Local sources have reported that Israeli authorities posted demolition orders along a 3-kilometer stretch of road, saying that Israeli forces will be coming along within one week to destroy the road.
The Palestinian people lack paved roads in many parts of the West Bank where they live under martial law administered by the Israeli military. Paved roads are highly coveted, and this road in Nablus is no exception.
Since last year, when the road was constructed in order to alleviate traffic congestion and reduce truck traffic on other city streets, the road has been in high demand and is used constantly by Palestinian truck drivers.
The road in question is in the Asira al-Qibliyah village, in the Nablus District on the northern part of the West Bank.
Hafez Saleh, the mayor of the village, told reporters from the Palestinian news agency Ma’an that the road was opened last year by the Palestinian Authority, with funding from the Dutch government. The road is 3 kilometers long — 1400 meters of which are paved.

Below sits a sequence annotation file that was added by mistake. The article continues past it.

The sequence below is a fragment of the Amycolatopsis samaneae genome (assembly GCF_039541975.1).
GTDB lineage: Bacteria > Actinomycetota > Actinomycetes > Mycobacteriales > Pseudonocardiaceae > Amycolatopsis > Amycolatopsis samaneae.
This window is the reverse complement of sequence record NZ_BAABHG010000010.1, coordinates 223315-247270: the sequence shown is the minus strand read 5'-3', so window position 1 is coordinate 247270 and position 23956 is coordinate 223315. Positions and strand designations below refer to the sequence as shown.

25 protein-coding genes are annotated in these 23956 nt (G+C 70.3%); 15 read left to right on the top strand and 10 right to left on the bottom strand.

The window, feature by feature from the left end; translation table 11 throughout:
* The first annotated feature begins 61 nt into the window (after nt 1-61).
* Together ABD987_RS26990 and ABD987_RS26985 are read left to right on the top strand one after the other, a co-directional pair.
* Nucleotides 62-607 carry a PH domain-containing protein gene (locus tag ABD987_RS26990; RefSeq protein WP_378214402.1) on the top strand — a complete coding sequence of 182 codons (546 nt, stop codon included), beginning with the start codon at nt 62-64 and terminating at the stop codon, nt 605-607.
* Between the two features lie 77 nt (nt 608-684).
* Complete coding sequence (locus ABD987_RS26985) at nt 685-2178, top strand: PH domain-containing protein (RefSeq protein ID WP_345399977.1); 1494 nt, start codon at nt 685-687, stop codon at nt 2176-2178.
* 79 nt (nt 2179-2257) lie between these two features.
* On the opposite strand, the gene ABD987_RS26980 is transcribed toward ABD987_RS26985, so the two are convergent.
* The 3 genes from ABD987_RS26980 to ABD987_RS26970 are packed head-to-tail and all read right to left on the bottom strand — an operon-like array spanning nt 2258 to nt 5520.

The road was constructed to provide an alternative route to an extremely dangerous stretch of road that had caused numerous car accidents over the years.
Because of Israeli restrictions and encroachments onto Palestinian land, the Palestinian Authority has been forced to find creative ways for the Palestinian people to get from one place to another within the West Bank. Israeli forces have constructed hundreds of roadblocks and have taken over large swaths of Palestinian land. This prevents Palestinians from having a contiguous land mass to be able to travel on.
The demolition order states that a small portion of the road (500 meters) is located in ‘Area C’, which they claim gives them the justification to destroy it. ‘Are C’ is a holdover from the 1993 Oslo Accord, in which Israeli authorities agreed to a gradual handover of Palestinian land to the Palestinians. That handover was supposed to happen within five years of the agreement, in 1998, but it never did. As a result, Israeli authorities still claim full control over the ‘Area C’ lands of the Oslo Accords.